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matching or contrasting colors of brick and tile

Posted by Henry in MI on July 4th, 2001 05:20 PM
In reply to Fireplace needs help! by tammy on July 4th, 2001 10:52 AM [Go to top of thread]

Hi, Tammy. There is only one, or possibly two, good answers here. The first is to remove and replace the brick on the fireplace. The second is to remove and replace your new tile floor. When you went to the tile store, you saw samples of what your new floor would look like, right. Did the fireplace suddenly appear since then?

Some people believe that you can just paint the brick. This is a bad practice for your safety, your cleanliness and the brick. By painting the brick, you are taking a surface that is totally fireproof and making it capable of giving off fumes, if not worse, in the event of a fire in your house. As you will see from looking down this board and others, removing paint from brick is a major headache and it is probably easier and safer to replace the brick than strip it. It is more expensive also.

At best, it is much harder to clean painted brick than natural brick. The problem with this is that you increase the possibilities noted above.

Lastly, brick is a product that is meant to breathe. It probably will not mean a thing in your time in the house, but 50 years or so from now the 14 coats of paint that have added up over the years will compromise the brick and it will have to be replaced anyway. Who knows what will happen in 50 years, but I'll bet that it will be proportionate a lot more expensive than it is now.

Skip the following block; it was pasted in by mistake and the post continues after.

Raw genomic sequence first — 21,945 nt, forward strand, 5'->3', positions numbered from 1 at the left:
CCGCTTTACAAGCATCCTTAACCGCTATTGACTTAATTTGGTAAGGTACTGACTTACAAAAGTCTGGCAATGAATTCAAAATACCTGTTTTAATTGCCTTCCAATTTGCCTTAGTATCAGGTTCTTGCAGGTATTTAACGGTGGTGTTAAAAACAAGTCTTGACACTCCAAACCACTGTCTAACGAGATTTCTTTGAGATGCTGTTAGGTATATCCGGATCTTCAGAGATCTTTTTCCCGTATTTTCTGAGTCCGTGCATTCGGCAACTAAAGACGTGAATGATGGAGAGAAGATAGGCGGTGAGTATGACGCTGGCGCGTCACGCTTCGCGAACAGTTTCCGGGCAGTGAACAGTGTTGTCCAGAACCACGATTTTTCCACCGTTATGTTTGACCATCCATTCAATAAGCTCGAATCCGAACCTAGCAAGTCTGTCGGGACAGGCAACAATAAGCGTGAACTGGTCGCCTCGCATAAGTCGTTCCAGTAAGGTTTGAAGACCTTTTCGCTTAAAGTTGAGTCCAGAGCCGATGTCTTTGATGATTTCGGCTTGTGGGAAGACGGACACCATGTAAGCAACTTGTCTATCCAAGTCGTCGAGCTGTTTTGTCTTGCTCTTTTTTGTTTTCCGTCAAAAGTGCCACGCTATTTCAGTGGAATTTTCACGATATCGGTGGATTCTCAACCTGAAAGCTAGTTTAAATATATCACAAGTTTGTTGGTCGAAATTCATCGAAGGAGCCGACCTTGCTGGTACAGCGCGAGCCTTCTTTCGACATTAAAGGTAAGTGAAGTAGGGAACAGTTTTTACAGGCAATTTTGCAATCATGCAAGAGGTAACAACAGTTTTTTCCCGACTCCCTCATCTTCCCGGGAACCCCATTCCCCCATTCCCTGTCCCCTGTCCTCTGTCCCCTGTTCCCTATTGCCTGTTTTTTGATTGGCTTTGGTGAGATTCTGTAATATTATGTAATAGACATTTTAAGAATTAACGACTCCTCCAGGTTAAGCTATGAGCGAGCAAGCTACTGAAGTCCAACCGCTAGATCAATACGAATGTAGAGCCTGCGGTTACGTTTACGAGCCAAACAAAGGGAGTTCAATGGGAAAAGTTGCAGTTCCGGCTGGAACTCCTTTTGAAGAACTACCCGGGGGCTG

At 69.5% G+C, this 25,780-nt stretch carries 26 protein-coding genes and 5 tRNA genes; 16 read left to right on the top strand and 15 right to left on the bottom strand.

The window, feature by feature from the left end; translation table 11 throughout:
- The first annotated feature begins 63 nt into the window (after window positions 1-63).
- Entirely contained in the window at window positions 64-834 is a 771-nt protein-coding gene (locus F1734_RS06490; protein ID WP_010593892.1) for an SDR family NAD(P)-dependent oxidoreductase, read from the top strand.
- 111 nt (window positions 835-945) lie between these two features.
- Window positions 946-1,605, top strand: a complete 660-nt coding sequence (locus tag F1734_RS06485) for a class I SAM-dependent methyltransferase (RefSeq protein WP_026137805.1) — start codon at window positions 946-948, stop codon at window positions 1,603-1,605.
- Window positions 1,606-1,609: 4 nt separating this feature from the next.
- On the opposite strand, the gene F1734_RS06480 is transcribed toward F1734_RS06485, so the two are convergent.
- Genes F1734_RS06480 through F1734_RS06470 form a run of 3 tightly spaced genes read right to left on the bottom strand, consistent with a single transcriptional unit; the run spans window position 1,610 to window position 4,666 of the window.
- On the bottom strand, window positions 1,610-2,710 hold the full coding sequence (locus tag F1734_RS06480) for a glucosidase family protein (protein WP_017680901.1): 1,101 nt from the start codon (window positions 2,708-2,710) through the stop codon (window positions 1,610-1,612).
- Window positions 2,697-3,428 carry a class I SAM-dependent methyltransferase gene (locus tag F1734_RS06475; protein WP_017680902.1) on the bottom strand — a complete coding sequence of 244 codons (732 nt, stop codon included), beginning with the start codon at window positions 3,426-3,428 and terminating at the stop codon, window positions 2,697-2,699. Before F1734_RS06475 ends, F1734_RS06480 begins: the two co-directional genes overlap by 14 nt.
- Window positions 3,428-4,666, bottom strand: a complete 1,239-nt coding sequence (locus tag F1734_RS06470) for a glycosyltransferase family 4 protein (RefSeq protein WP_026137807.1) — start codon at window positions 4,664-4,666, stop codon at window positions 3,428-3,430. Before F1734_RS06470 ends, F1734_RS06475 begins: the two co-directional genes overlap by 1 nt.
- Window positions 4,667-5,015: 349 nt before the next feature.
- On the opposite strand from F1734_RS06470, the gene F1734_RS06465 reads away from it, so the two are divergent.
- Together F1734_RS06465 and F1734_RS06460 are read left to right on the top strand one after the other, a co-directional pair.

I suppose that you could build a box around the fireplace with appropriate fireproof materials. You would have to be very sure of meeting local and national codes should you attempt this. If you try to do it without meeting the codes, your fire insurance policy may not cover you even if the fire had nothing to do with the fireplace.

You might think that I am being real mean and nasty about this and I am. But I see this question so many times and in so many variations that I do want to stress thinking ahead and doing your homework in remodeling projects. It is a lot easier and cheaper to do it right the first time. But don't feel too bad, the local paint store will not let me choose anything to do with the color of paint without a note from my wife, and I have "been there, done that" often enough that I agree with them completely. I don't want the grief either when my wife and daughters don't like the colors I choose.

Henry in MI

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